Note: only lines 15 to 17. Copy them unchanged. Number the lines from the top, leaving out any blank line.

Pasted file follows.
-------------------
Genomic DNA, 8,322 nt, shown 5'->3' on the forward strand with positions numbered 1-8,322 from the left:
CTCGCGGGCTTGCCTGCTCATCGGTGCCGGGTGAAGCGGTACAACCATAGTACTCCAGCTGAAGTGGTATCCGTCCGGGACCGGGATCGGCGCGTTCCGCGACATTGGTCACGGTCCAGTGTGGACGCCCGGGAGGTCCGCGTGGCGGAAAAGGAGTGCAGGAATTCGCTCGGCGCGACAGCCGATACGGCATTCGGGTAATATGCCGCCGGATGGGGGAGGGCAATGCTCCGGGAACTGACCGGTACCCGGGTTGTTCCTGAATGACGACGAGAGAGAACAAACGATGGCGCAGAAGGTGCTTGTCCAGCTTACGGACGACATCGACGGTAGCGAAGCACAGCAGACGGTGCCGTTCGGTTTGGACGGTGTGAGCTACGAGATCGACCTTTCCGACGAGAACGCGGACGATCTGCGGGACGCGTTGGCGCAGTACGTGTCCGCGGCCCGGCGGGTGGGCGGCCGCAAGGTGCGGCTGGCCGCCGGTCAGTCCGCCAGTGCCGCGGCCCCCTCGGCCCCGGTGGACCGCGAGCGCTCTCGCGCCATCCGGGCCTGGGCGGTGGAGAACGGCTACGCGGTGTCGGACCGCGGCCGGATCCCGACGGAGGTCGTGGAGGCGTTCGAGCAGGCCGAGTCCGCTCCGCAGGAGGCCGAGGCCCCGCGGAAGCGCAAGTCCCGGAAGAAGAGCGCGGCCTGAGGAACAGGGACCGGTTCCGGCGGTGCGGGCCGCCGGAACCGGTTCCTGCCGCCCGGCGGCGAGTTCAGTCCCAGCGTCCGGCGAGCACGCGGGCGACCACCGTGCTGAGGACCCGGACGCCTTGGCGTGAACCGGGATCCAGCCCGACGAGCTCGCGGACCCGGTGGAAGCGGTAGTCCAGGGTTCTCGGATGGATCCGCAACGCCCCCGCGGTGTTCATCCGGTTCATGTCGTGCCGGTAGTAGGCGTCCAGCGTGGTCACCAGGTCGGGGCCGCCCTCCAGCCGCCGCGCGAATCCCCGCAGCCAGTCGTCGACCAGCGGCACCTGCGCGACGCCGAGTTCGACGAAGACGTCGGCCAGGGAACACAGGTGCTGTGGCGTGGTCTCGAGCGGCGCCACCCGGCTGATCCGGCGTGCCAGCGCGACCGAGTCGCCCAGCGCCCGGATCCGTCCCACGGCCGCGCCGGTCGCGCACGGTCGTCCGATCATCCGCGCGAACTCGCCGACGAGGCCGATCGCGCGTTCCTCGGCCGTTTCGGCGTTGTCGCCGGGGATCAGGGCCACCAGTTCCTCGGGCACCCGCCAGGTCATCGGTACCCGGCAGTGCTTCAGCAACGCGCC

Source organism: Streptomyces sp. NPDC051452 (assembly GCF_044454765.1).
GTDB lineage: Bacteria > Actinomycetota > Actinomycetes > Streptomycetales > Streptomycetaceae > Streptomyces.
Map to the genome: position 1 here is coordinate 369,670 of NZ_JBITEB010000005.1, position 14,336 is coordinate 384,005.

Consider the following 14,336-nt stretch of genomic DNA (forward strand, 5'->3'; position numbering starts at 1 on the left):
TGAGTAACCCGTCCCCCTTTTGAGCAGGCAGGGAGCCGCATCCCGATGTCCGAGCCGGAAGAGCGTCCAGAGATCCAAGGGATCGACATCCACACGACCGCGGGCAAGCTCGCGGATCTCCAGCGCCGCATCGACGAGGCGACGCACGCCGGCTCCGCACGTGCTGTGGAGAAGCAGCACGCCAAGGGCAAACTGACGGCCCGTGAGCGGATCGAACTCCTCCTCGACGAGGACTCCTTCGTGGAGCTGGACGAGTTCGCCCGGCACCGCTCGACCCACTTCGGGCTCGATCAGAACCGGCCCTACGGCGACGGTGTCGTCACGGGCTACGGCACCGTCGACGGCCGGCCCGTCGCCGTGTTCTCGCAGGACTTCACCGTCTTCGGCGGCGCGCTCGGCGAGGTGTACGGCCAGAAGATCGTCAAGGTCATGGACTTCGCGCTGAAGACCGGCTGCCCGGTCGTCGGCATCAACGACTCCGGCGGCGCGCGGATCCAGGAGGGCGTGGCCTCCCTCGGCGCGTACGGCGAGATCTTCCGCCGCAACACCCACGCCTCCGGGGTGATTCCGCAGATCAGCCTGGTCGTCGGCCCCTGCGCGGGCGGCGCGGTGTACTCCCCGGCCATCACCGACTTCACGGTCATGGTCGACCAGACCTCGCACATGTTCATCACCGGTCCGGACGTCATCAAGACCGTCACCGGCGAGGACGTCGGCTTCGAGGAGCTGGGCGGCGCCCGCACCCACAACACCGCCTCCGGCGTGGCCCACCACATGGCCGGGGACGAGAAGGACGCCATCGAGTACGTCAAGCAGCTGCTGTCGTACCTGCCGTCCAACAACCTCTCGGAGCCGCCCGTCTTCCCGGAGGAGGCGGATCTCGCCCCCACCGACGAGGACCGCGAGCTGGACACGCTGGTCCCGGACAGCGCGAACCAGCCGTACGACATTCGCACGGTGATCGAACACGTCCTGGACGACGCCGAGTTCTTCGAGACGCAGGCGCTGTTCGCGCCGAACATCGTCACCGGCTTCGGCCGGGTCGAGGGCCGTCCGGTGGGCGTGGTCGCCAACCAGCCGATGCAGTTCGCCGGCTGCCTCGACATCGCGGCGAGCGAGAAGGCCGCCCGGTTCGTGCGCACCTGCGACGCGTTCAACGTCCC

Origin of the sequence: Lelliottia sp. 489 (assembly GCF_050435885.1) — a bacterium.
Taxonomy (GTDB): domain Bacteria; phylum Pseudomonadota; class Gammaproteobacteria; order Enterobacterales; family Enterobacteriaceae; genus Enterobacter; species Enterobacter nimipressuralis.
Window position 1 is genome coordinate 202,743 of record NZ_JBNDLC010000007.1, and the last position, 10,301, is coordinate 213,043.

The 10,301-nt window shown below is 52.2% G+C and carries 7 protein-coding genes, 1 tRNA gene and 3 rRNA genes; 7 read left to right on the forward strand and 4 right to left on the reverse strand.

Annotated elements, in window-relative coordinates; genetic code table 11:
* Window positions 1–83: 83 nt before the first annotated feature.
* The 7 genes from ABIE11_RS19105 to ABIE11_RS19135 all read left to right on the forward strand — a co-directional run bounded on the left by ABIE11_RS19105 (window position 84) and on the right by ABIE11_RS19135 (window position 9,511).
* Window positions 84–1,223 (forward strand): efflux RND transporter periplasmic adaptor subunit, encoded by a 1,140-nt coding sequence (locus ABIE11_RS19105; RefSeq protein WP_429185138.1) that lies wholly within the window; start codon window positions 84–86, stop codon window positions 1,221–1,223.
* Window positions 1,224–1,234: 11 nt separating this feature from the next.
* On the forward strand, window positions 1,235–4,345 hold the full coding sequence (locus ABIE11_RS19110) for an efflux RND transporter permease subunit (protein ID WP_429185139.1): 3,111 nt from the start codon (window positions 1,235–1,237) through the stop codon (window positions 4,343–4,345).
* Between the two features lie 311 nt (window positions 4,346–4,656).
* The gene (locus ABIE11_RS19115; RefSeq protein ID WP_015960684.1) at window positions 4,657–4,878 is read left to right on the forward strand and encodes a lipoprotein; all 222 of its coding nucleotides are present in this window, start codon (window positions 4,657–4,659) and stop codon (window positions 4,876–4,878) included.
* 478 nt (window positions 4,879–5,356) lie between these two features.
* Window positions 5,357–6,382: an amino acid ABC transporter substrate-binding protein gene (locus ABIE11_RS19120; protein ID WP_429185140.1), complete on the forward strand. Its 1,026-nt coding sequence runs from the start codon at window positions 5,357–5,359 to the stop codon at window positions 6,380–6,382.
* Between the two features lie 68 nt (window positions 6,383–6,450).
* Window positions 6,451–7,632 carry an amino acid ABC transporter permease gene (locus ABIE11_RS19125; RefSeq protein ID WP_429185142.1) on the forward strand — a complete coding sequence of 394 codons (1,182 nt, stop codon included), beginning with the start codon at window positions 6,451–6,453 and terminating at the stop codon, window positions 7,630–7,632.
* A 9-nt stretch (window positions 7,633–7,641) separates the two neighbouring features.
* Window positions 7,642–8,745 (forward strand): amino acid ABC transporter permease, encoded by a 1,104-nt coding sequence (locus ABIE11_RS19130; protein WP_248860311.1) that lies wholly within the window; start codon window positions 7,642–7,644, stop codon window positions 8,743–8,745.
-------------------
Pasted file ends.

* Window positions 84–1,223 (forward strand): efflux RND transporter periplasmic adaptor subunit, encoded by a 1,140-nt coding sequence (locus ABIE11_RS19105; RefSeq protein WP_429185138.1) that lies wholly within the window; start codon window positions 84–86, stop codon window positions 1,221–1,223.
* Window positions 1,224–1,234: 11 nt separating this feature from the next.
* On the forward strand, window positions 1,235–4,345 hold the full coding sequence (locus ABIE11_RS19110) for an efflux RND transporter permease subunit (protein ID WP_429185139.1): 3,111 nt from the start codon (window positions 1,235–1,237) through the stop codon (window positions 4,343–4,345).